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Kids Understand the Relationship Between Humans and Other Animals

As early as age 3, children’s reasoning about biological world is influenced by cultural beliefs

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May 17, 2010 | by Hilary Hurd Anyaso

EVANSTON, Ill. --- Parents, educators and developmental psychologists have long been interested in how children understand the relationship between human and non-human animals. For decades, the consensus was that as children begin reasoning about the biological world, they adopt only one  -- markedly "anthropocentric" -- vantage point, favoring humans over non-human animals when it comes to learning about properties of animals.

A new study from Northwestern University researchers challenges this long-held assumption. In two experiments, with the results to appear in the Proceedings of the National Academy of Sciences May 17, research by Patricia Herrmann, Sandra R. Waxman and Douglas L. Medin in the psychology department in the Weinberg College of Arts and Sciences examined the reasoning patterns of children as young as three years of age.

The results were striking: Although 5-year-olds adopted an anthropocentric perspective (replicating earlier studies), 3-year-olds showed no hint of anthropocentrism. This outcome, considered in conjunction with recent cross-cultural evidence including Native American children, suggests a new model of development: Human-centered reasoning is not an obligatory starting point for development, as researchers and educators had previously assumed.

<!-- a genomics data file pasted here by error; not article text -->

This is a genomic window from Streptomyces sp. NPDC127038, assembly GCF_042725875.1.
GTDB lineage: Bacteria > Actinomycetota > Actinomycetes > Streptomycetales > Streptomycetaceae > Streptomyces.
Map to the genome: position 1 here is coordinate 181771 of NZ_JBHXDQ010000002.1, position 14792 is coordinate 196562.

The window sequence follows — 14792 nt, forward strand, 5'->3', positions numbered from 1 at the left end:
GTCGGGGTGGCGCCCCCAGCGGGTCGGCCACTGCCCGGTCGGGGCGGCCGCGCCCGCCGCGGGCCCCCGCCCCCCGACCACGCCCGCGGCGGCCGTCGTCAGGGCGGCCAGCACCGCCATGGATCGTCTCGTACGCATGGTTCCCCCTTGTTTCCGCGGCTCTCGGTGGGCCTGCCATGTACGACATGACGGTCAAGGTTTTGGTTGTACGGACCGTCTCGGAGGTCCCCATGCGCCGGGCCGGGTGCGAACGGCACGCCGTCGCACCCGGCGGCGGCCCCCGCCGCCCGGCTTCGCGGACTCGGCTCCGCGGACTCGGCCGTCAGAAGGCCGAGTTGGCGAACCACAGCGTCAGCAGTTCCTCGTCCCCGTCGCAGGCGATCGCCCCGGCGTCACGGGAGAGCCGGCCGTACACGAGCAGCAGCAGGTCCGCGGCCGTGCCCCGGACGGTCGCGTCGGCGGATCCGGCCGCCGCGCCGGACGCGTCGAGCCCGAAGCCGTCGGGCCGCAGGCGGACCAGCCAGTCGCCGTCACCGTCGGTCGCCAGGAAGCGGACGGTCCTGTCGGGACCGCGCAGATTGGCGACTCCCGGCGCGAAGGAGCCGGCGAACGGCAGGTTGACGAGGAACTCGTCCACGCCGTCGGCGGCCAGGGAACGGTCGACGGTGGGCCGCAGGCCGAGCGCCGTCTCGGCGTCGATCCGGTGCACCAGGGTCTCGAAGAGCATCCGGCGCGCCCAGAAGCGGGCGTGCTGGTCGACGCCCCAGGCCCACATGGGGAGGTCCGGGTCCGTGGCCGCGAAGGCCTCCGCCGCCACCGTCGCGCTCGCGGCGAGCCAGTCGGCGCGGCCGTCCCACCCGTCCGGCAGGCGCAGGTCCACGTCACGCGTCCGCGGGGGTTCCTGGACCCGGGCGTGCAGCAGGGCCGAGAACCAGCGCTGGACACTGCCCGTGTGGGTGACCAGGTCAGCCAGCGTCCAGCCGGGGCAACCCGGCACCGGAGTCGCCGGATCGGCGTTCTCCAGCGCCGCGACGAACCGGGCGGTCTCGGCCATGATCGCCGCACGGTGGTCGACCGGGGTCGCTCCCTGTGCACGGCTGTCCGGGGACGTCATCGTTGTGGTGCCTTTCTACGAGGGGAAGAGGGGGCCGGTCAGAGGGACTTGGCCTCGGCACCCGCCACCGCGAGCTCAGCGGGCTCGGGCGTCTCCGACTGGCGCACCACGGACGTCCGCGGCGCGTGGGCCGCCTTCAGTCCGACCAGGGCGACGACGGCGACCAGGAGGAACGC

Instead, it is an acquired perspective, one that emerges between three and five years of age in children raised in urban environments and one that likely reflects young children's keen sensitivity to the perspectives that are presented to them, however informally, within their communities and in the media for young children (e.g., stories and films in which animals talk, sing and act like humans). 

The researchers say that perhaps most importantly, this new evidence has strong and direct implications for early science education.

"If young children's fundamental perspectives on the biological world -- and the place of humans within it -- are sensitive to the experiences, beliefs and practices of their communities, then by the time they enter school, children from different backgrounds may harbor different perspectives," said Sandra Waxman, a co-author and professor of psychology. "If we are to design more effective science curricula, then it is incumbent upon us to understand the diverse perspectives that even the very youngest children bring with them as they enter their classrooms."